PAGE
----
She would like to see more teachers talking positively about the job satisfaction they get.

She echoes one of the report's findings, that those men applying to come on to the postgraduate teaching course tend to be more focused than the women because they have made a more informed career choice.

"With many of them, they have actually been in primary schools to make sure that is the career path they want to follow. Some have already been in caring professions.

"You don't tend to find them drifting into teaching, particularly those over the age of 30 who have been in other jobs," she says.

So, what makes men buck the trend and want to become teachers, in particular, primary teachers? What do they see as the most positive aspects of the job?

Mr McLaughlin, who has been head of St Clare's Primary in Drumchapel, Glasgow, for just less than a year, comes from a family of primary teachers. So his career choice was not particularly surprising. The spur, however, was his own unhappiness at primary and early secondary, creating a desire to be an instrument of change in the system.

His first school as a teacher was St Stephen's Primary in Sighthill. His headteacher, Jennifer Boyle, initially placed him in middle and upper school classes, but he asked if he could have an infant class.

"We discussed the issues that might come up," he says. "Yes, a male teacher, for some parents, is certainly a concern when dealing with such young children. But Mrs Boyle organised a meeting for parents to inform them. I was already known in the school: I was in my fourth year there.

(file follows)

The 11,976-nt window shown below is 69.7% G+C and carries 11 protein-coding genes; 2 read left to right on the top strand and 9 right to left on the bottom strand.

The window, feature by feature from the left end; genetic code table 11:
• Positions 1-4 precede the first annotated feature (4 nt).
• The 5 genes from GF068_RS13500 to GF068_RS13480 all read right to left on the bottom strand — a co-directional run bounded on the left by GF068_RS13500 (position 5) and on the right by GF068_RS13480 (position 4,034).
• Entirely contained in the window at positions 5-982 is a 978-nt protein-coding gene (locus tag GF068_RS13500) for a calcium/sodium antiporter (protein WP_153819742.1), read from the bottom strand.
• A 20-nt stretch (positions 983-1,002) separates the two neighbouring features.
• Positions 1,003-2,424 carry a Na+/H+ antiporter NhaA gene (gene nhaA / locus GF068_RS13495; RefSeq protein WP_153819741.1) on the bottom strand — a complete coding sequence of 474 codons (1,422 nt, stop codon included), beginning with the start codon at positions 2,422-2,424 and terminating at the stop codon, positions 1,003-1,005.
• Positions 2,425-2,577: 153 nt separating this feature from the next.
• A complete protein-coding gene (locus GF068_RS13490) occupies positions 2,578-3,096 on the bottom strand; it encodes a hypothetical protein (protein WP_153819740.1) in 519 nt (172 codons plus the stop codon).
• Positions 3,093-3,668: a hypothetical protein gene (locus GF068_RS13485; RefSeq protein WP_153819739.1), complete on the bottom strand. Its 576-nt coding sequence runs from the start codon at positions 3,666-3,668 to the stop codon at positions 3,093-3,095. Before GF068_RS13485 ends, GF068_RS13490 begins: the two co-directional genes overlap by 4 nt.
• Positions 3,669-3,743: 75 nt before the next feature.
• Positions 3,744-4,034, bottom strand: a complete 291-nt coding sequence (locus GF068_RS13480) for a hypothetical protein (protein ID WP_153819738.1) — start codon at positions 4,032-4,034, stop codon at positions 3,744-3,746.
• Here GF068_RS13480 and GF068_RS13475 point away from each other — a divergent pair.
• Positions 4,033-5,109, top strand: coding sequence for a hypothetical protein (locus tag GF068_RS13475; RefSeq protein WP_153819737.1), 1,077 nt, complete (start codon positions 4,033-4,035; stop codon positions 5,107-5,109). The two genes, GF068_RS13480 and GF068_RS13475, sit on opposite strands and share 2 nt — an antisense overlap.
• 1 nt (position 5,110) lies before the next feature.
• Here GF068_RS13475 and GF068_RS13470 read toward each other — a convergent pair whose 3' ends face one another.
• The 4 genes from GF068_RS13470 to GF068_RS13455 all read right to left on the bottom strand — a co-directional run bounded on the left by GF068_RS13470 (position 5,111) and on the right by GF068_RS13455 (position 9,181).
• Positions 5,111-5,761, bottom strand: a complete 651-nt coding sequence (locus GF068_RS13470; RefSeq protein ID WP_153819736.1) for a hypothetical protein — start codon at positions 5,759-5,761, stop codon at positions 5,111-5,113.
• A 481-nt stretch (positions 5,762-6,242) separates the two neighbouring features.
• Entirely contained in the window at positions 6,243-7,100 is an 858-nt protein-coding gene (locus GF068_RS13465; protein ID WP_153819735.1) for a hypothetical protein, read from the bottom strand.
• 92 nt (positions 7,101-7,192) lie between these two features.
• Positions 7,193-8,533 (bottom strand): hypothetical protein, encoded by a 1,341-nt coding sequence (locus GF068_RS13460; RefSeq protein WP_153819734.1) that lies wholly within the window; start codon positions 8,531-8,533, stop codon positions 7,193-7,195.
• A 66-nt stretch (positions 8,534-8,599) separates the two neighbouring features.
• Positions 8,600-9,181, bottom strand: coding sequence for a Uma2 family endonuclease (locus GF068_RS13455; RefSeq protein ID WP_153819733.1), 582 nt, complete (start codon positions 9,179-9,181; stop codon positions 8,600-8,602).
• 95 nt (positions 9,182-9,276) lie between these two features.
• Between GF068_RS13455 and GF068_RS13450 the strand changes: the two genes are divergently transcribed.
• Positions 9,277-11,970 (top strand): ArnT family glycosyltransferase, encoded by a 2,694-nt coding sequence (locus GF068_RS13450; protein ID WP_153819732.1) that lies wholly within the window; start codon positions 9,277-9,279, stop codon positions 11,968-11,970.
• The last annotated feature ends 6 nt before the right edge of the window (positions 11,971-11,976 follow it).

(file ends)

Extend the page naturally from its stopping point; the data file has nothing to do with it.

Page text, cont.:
"For a lot of parents there were concerns, such as their children going to the toilet. But there were still classroom auxiliaries in those days and the boys and girls would go to her if they needed help, so I wasn't involved in that.

"Because the infants got changed for PE in the classroom, she was always in the room and we made sure the kids wore shorts under their trousers when they came to school and then put their trousers back on over their shorts after PE."

Sighthill was, and still is, an area of deprivation and high numbers of single-parent families.

"For a lot of children it was useful for them to have a male role model or father figure there. I was kind of in the role of Kindergarten Cop: I am 6ft tall, almost 6ft 2in, and I would be teaching all these tiny children."

He loved teaching P1, he says, partly because he saw real development in the children's language and numeracy.

He was one of only 10 men to 140 women on his BEd course and landed his first permanent post straight after graduation.

"I was very lucky to get a permanent position but it was down to my grades.

I was in the top 10 per cent and was offered an array of schools."

After graduating, he did further study at night, including a certificate in educational computing.